Fridays are market days in Montrichard, so this morning, before our friends Sophia and Mo arrived from Paris to spend the day with us, we put on our rain jackets and made the five-minute walk to town. (More like 15 minutes when you've got a geriatric dog in tow.)
Because it's a small town, I expected a market to match its diminutive proportions, but what we walked into--beginning at Mairie and continuing up the road for roughly two small-town blocks--was a rather grand and interesting marché with a wide variety of vendors.
Sure, there were the typical things you find at most outdoor markets throughout France, namely fruits and vegetables, but there were also vendors selling organic locally made soaps, regional wines, olives and other cured things (looking at you, lupini beans!), plant starts, mushrooms galore, fresh Italian pastas, rustic loaves of organic bread, and fried potato pancakes that were *almost* vegan (we might have to beg them to find an egg replacer so we can eat them, too).
There were several stalls that we were particularly excited about, including the tiny two-woman bread stand and the woman selling herbs, grains, olive oil, tamari, and other items in bulk. And then we stumbled on the bike fix-it guy!
One of the big draws to this area was the cycling; not exactly the kind that Jeff likes to do (crazy downhill mountain biking), but the kind I prefer: lazy rolling paved paths that allow you to feel safe while enjoying the scenery, and make stops for picnics and wine drinking. This area is cram-jam full of bike paths throughout both the Cher and Loire river valleys, so it makes sense that there would be a mobile mechanic out here. We didn't introduce ourselves but plan to do that the next time.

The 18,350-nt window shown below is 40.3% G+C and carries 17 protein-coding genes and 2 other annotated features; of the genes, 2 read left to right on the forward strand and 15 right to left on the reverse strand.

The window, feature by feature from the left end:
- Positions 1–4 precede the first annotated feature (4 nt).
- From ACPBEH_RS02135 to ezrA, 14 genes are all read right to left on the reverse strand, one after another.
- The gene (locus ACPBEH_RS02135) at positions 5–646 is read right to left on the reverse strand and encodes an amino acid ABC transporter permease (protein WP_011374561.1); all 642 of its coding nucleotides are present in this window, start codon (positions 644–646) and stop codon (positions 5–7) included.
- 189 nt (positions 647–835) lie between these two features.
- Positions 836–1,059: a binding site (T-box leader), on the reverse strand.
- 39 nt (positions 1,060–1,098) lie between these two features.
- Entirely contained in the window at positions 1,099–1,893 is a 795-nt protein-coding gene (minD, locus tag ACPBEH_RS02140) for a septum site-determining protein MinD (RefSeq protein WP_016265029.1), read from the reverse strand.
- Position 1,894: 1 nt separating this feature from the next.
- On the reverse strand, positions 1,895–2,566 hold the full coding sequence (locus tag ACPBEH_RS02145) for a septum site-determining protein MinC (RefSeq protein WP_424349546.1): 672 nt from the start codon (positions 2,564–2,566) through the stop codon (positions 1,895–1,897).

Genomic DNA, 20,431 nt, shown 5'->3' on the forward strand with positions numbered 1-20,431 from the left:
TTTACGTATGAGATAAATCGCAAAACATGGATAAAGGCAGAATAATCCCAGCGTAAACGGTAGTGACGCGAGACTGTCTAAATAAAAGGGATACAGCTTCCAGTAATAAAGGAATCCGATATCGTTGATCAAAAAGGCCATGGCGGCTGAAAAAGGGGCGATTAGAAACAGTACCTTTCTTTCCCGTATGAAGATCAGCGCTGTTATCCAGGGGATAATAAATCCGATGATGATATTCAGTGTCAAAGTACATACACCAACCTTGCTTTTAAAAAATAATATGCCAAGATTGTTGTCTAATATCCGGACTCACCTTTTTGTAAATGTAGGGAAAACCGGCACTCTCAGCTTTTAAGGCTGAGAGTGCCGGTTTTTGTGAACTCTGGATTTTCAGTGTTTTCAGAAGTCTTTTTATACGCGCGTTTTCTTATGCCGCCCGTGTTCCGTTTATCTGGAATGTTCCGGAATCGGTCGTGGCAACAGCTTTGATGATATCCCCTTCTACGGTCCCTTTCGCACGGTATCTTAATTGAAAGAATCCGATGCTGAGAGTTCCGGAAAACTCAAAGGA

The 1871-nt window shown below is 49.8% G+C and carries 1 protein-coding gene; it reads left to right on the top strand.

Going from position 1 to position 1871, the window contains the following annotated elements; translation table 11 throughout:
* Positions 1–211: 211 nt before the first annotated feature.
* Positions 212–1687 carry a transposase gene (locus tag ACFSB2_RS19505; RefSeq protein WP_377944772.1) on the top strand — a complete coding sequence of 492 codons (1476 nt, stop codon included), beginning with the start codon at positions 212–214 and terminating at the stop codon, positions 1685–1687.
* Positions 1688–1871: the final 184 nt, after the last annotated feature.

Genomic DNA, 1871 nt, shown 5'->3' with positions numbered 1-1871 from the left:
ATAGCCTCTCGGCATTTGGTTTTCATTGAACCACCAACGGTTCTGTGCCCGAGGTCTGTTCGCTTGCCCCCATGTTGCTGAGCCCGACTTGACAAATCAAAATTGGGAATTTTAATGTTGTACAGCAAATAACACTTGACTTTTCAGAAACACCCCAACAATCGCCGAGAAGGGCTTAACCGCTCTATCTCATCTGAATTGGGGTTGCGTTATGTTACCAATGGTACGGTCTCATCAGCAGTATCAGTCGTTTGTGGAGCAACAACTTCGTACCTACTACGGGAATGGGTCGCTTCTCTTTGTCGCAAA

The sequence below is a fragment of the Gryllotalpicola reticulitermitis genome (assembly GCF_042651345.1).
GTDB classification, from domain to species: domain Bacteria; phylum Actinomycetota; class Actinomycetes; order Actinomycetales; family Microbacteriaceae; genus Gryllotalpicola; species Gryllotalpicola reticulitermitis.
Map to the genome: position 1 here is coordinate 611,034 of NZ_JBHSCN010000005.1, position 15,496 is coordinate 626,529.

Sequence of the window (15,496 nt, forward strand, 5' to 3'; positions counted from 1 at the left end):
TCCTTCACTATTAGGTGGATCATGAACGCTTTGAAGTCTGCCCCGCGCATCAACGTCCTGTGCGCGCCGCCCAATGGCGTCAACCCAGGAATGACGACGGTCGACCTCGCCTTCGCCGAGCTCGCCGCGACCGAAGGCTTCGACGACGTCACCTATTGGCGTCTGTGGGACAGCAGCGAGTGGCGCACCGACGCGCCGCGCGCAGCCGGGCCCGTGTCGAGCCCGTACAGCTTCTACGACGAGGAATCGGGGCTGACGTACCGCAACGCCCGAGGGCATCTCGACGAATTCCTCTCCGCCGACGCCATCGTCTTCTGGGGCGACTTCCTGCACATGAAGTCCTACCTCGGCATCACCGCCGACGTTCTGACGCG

We ended up buying a ton of mushrooms, wine, green beans, and spinach, which we feasted on for the next few days before our Monday departure back to Paris. We weren't able to get through all the green beans, so we packed them to go, thinking that we'd add them to Fanny's homemade dog food. Turns out they went into a pot of soup last night, and—almost a week later—they were still crisp and flavorful.
I think we're going to love it here!
Buying a house is a pretty big deal all on its own, but buying a place sight-unseen, during a pandemic, in another country is next-level real-estate adventure. (Or insanity. Call it what you will!)
When this place first popped into my inbox, I was immediately struck by its potential. It just seemed sturdy and solid, and even though it isn't the prettiest thing ever, I liked its French-country homeliness. The price was pretty damn good, too! (Around the price of a new Prius.). And then there were the wooden beams, the fireplace, the cute little yard, and its location, a mere five-minute walk to the historic center Montrichard, France and a 90-minute train ride to Paris.
My friends in France knew I was on a perpetual hunt or something pas trop cher, and pas trop loin de Paris, so when I told my friend Jenny about this place, she offered to take the train down from Paris to scope it out on my behalf. I felt like I'd won the French real estate lotto! Someone I trusted to be my eyes (and nose--I did NOT want a weird-smelling house) and offer an objective, honest opinion. Now, we're getting somewhere!